Processing for Android

Developing with Android Studio

Use Android Studio for advanced Android development with Processing's core library.

General steps

You should only use Android Studio for Android development if you've already spent time learning how to develop Android applications using Android Studio (separately from Processing), and want to make use of the Processing core library. Android development in Android Studio is significantly more difficult than desktop Processing/Java development with Eclipse. Take time to learn it if you're going this route: get a book, read some Android development tutorials, check Google's developer materials, etc.

In case you already know how to develop Android apps using this advanced IDE, it is not that difficult either. All our core code is bundled inside the, which is inside the AndroidMode folder. You just need to copy this file as processing-core.jar and add it as a dependency to your project. Step by step procedure for Android Studio is as follows:

1. Create an Android project if you haven't already created one:

New project

2. Select the target device:

Select target

3. Add an empty activity:

Add activity

4. Set the name for the main activity class and the layout file:

Customize activity

5. Copy (located in the AndroidMode folder in Processing) to /app/libs, rename it to processing-core.jar, and add it as a jar dependency to the project:

Module settings

6. Then, write your sketch code by extending PApplet, for example:

package tutorials.androidstudio.fragmentsv4;

import processing.core.PApplet;

public class Sketch extends PApplet {
  public void settings() {
    size(600, 600);

  public void setup() { }

  public void draw() {
    if (mousePressed) {
      ellipse(mouseX, mouseY, 50, 50);

7. Initialize the sketch in the main activity:

package tutorials.androidstudio.fragmentsv4;

import android.os.Bundle;
import android.content.Intent;
import android.view.ViewGroup;
import android.widget.FrameLayout;

import processing.core.PApplet;

public class MainActivity extends AppCompatActivity {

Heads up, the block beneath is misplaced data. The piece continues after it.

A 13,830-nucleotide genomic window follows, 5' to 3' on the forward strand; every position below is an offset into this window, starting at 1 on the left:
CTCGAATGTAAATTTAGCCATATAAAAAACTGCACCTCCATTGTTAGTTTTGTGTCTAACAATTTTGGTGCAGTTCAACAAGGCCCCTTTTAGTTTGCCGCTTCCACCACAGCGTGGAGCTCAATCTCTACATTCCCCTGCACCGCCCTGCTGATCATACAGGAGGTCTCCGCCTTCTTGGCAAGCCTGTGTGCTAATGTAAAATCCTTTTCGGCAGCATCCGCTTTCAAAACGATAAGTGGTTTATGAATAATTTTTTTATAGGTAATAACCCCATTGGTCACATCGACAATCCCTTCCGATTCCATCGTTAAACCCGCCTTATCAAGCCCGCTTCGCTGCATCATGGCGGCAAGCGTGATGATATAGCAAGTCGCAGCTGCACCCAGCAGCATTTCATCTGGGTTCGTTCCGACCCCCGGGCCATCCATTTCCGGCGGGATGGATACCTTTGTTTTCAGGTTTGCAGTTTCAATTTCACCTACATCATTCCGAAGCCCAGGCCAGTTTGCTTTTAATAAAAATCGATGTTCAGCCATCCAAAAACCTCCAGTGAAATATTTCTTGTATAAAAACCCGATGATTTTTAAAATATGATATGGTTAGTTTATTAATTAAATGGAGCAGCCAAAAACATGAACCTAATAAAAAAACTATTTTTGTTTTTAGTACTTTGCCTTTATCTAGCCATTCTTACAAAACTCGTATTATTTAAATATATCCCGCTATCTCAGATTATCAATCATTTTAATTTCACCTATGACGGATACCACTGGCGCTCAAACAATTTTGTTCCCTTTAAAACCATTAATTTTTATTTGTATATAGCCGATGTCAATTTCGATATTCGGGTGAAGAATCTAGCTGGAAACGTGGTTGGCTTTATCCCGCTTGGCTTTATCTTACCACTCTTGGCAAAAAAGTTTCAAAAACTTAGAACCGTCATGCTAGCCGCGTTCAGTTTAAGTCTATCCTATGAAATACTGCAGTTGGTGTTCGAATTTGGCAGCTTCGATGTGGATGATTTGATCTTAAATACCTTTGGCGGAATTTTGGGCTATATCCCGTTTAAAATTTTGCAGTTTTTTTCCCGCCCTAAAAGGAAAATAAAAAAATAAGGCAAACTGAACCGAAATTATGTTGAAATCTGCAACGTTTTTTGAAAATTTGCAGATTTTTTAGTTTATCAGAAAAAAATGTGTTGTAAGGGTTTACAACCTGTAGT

private PApplet sketch;

  protected void onCreate(Bundle savedInstanceState) {
    FrameLayout frame = new FrameLayout(this);
    setContentView(frame, new ViewGroup.LayoutParams(ViewGroup.LayoutParams.MATCH_PARENT,

    sketch = new Sketch();
    PFragment fragment = new PFragment(sketch);
    fragment.setView(frame, this);

  public void onRequestPermissionsResult(int requestCode, String permissions[], int[] grantResults) {
    if (sketch != null) {
      requestCode, permissions, grantResults);

  public void onNewIntent(Intent intent) {
    if (sketch != null) {
The onRequestPermissionsResult() method in the main activity is needed in the case the app uses any dangerous permissions. If missing, the results of requesting the permission to the user will not reach the sketch, and it may fail to work properly. onNewIntent() is also needed so the sketch can handle intents sent to the main activity.

8. Finally, create a simple layout for the main activity:

<RelativeLayout xmlns:android=""
    tools:context="tutorials.androidstudio.fragmentsv4.MainActivity" >

    <FrameLayout android:id="@+id/container"
        android:layout_height="match_parent" />


The complete Android Studio project is available here.

Using Bintray packages

The processing-core library is also available as a package on Bintray. This package can be easily imported into a Gradle project using the following dependency snippet:

compile 'org.p5android:processing-core:x.y.z'

where x.y.z is the desired version to use. In Android Studio, the processing-core package will appear as a module dependency as follows:

Bintray package